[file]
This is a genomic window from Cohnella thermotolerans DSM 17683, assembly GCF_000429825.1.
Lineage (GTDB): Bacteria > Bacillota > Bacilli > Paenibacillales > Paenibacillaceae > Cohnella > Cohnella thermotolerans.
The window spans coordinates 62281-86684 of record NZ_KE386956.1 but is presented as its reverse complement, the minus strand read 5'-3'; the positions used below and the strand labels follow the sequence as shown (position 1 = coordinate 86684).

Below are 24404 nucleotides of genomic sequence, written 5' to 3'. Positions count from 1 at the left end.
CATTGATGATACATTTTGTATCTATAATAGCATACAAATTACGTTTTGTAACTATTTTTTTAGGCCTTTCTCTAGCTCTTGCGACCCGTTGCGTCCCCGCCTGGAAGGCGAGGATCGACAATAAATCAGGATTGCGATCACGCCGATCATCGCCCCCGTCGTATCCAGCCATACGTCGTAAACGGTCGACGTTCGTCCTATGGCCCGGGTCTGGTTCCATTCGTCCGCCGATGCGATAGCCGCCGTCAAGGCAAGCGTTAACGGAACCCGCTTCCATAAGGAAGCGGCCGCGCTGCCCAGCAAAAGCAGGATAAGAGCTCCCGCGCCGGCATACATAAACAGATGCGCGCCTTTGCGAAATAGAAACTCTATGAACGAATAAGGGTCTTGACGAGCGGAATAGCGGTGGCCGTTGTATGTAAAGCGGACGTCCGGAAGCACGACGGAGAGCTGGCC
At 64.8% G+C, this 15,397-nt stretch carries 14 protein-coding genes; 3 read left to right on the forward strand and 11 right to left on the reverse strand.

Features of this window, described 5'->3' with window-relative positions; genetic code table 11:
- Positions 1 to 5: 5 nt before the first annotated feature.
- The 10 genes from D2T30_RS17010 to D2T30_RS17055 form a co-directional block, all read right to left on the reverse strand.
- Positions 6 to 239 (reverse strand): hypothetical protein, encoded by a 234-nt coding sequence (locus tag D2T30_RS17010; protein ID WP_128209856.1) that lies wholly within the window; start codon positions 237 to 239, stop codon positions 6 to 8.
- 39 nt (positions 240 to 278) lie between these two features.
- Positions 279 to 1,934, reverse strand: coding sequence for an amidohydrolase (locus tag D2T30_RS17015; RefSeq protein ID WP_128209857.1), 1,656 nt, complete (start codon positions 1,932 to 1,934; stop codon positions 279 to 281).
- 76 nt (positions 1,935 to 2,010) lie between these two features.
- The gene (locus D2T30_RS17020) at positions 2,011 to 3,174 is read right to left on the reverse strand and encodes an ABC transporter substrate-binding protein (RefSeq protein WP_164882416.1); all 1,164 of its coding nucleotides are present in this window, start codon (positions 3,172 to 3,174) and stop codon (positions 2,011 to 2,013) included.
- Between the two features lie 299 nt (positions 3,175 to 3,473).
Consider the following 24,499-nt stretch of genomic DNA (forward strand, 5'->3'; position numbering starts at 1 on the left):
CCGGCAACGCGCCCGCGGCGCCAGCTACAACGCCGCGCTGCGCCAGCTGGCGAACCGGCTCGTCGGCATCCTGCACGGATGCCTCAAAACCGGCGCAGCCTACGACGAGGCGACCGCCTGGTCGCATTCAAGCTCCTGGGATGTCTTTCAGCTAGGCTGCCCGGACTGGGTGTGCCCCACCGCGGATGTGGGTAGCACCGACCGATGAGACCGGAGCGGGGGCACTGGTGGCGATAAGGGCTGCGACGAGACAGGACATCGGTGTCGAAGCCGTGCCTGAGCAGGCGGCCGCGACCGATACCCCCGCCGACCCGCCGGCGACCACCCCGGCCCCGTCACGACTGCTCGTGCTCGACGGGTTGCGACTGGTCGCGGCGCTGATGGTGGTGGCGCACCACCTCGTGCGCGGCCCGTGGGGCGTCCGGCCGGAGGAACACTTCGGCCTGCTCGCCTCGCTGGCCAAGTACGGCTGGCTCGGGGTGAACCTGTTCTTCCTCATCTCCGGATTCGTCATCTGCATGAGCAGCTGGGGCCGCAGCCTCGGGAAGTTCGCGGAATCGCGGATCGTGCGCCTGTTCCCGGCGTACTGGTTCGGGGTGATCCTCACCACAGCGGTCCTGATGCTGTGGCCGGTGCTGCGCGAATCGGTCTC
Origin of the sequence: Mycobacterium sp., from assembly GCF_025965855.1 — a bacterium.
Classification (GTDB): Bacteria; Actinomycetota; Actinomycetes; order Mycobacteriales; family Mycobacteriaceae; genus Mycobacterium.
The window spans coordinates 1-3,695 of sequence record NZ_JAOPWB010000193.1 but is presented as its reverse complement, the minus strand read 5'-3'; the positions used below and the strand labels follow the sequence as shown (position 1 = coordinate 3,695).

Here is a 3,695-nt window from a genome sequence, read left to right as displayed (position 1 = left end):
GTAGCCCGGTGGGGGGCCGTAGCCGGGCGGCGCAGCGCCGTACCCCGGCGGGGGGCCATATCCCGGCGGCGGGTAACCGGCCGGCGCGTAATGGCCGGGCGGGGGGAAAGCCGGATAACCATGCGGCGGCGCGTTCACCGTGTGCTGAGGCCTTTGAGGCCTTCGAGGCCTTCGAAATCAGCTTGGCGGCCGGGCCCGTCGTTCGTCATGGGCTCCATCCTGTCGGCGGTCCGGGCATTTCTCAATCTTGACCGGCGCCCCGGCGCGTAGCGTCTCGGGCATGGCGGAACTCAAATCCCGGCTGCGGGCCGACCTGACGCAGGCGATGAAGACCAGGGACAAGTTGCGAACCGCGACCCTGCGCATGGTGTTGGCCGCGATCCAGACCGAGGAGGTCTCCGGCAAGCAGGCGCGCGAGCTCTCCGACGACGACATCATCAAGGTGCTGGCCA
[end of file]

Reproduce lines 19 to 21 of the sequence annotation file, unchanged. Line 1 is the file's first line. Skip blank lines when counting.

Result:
Classification (GTDB): Bacteria; Actinomycetota; Actinomycetes; order Mycobacteriales; family Mycobacteriaceae; genus Mycobacterium.
The window spans coordinates 1-3,695 of sequence record NZ_JAOPWB010000193.1 but is presented as its reverse complement, the minus strand read 5'-3'; the positions used below and the strand labels follow the sequence as shown (position 1 = coordinate 3,695).

Here is a 3,695-nt window from a genome sequence, read left to right as displayed (position 1 = left end):